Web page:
Appeal from an order of the Family Court, Onondaga County (Michele Pirro Bailey, J.), entered March 29, 2010 in a proceeding pursuant to Social Services Law § 384-b. The order, among other things, terminated the parental rights of respondent William B., Jr.
Matter of Mya B. v Carrie S.
Appellate Division, Fourth Department Published by New York State Law Reporting Bureau pursuant to Judiciary Law § 431.
This opinion is uncorrected and subject to revision before publication in the Official Reports.
PRESENT: SMITH, J.P., PERADOTTO, CARNI, SCONIERS, AND GREEN, JJ.
It is hereby ORDERED that the order so appealed from is unanimously affirmed without costs.
Memorandum: Respondent father appeals from an order terminating his parental rights on the ground of permanent neglect and transferring guardianship and custody of the child to petitioner. We reject the father's contention that petitioner failed to establish that it had exercised diligent efforts to encourage and strengthen the parent-child relationship during his incarceration as required by Social Services Law § 384-b (7) (a). "Diligent efforts include reasonable attempts at providing counseling, scheduling regular visitation with the child, providing services to the parent to overcome problems that prevent the discharge of the child into [his or her] care, and informing the parent of [the] child's progress" (Matter of Jessica Lynn W., 244 AD2d 900, 900-901; see § 384-b  [f]). Petitioner is not required, however, to "guarantee that the parent succeed in overcoming his or her predicaments" (Matter of Sheila G., 61 NY2d 368, 385; see Matter of Jamie M., 63 NY2d 388, 393) but, rather, the parent must "assume a measure of initiative and responsibility" (Jamie M., 63 NY2d at 393). Here, petitioner established by the requisite clear and convincing evidence that it fulfilled its duty to exercise diligent efforts to encourage and strengthen the father's relationship with his child during the relevant time period (see § 384-b  [g] [i];  [a]; see generally Matter of Star Leslie W., 63 NY2d 136, 142).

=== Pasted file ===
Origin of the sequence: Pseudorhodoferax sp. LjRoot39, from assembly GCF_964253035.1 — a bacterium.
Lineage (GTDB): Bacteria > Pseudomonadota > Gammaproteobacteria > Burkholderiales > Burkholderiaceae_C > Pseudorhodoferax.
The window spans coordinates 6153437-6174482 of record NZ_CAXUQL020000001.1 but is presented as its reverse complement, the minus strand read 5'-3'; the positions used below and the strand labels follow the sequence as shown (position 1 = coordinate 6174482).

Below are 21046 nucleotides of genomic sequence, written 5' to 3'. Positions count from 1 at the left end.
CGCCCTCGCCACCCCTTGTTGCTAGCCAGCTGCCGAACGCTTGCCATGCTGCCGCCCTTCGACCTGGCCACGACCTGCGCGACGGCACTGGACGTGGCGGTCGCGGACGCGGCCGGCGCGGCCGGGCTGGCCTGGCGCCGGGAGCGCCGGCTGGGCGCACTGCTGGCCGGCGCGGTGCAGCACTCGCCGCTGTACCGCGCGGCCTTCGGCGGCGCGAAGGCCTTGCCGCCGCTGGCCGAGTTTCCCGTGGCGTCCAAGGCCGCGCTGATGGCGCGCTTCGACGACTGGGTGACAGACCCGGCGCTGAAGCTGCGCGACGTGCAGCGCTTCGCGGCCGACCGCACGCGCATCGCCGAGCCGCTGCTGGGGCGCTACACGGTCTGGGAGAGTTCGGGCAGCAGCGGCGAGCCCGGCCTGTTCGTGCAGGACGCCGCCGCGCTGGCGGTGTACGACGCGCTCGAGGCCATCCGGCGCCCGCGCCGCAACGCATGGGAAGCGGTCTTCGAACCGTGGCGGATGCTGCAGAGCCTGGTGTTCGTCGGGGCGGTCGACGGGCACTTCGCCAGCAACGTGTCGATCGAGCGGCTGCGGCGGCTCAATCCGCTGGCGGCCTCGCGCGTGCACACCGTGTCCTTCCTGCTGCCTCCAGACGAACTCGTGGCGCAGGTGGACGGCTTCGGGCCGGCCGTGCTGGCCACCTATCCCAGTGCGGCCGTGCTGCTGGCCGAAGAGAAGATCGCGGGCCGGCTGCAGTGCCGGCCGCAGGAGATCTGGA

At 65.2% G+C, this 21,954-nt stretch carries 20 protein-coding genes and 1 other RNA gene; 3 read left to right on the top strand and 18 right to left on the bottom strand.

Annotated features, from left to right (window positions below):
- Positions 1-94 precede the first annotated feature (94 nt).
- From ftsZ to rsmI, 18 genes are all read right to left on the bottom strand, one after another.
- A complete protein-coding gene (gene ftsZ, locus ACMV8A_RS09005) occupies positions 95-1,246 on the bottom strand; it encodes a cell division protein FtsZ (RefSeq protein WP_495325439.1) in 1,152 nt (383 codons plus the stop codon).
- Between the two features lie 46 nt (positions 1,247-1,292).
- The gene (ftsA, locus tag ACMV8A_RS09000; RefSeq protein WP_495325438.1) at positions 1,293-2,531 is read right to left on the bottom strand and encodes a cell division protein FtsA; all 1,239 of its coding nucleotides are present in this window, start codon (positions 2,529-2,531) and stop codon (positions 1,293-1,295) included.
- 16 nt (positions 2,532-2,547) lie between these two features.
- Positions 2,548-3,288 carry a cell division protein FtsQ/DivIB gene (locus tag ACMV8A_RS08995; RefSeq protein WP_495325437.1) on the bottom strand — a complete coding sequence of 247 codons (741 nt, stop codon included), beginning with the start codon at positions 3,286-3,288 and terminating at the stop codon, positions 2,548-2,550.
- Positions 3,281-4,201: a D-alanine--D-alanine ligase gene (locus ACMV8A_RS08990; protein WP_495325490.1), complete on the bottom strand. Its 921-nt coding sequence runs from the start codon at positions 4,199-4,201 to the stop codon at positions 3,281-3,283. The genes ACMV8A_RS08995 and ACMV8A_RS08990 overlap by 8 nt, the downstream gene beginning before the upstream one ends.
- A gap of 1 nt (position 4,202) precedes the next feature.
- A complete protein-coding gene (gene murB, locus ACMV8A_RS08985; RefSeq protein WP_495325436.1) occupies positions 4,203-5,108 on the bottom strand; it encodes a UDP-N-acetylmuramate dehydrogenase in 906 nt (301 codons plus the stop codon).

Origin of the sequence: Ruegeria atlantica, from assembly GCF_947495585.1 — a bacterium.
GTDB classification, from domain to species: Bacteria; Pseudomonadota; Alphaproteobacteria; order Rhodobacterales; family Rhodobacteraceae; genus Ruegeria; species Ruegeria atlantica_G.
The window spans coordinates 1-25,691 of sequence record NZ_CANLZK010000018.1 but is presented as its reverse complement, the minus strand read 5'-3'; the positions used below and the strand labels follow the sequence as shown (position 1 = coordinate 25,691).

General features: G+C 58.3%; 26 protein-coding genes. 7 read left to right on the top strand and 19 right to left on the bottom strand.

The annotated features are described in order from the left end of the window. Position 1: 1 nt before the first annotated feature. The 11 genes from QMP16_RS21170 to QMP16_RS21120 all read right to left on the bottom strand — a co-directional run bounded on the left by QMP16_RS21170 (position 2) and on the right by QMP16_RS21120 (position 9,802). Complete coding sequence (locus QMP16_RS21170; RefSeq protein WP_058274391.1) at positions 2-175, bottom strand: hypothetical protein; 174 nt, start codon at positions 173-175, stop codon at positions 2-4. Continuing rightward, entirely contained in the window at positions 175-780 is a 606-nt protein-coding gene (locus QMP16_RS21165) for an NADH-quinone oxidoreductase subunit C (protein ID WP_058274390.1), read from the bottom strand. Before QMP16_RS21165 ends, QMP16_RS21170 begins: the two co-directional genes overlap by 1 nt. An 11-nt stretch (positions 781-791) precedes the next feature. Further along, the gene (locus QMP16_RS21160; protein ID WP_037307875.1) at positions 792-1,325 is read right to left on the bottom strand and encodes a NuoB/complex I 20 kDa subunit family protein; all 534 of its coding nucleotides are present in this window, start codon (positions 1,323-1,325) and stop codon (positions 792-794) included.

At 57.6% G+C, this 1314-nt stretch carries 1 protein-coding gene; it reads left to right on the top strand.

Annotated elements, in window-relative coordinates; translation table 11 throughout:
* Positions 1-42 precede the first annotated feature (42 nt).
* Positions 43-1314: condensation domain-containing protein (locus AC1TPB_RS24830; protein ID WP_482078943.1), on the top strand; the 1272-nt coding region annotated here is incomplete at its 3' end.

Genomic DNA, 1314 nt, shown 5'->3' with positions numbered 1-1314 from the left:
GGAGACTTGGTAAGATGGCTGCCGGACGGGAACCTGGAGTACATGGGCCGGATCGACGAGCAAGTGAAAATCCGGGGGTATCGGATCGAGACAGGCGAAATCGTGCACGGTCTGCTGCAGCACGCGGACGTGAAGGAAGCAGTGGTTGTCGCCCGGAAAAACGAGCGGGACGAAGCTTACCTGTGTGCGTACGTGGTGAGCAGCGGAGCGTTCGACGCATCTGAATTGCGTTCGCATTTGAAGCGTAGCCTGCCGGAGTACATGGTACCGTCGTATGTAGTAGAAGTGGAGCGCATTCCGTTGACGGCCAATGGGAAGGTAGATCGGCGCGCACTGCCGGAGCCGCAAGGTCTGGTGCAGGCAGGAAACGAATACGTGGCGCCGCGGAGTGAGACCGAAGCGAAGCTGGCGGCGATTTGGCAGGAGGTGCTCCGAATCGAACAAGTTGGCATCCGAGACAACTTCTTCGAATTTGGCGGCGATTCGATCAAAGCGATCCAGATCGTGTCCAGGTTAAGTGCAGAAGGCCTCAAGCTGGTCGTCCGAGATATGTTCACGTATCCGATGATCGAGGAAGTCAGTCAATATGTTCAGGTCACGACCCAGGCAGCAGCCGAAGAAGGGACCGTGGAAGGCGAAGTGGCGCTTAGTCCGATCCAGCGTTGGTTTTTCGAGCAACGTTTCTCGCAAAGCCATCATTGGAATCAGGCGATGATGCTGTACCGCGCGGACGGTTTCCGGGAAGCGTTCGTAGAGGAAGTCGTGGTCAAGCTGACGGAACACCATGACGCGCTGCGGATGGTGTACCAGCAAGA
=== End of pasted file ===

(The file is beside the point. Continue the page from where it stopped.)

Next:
Contrary to the father's further contention, Family Court did not abuse its discretion in refusing to enter a suspended judgment. The record supports the court's determination that a suspended judgment, i.e., "a brief grace period designed to prepare the parent to be reunited with the child" (Matter of Michael B., 80 NY2d 299, 311), was not in the child's best interests (see Matter of Shadazia W., 52 AD3d 1330, lv denied 11 NY3d 706; Matter of Da'Nasjeion T., 32 AD3d 1242). Finally, "[t]he father did not ask the court to consider post-termination contact with the child[ ] . . . or to conduct a hearing on that issue, and we conclude in any event that [he] failed to establish that such contact would be in the best interests of the child[ ]" (Matter of Christopher J., 63 AD3d 1662, lv denied 13 NY3d 706 [internal quotation marks omitted]; see Matter of Diana M.T., 57 AD3d 1492, lv denied 12 NY3d 708).
Patricia L. Morgan Clerk of the Court
© 1992-2011 VersusLaw ...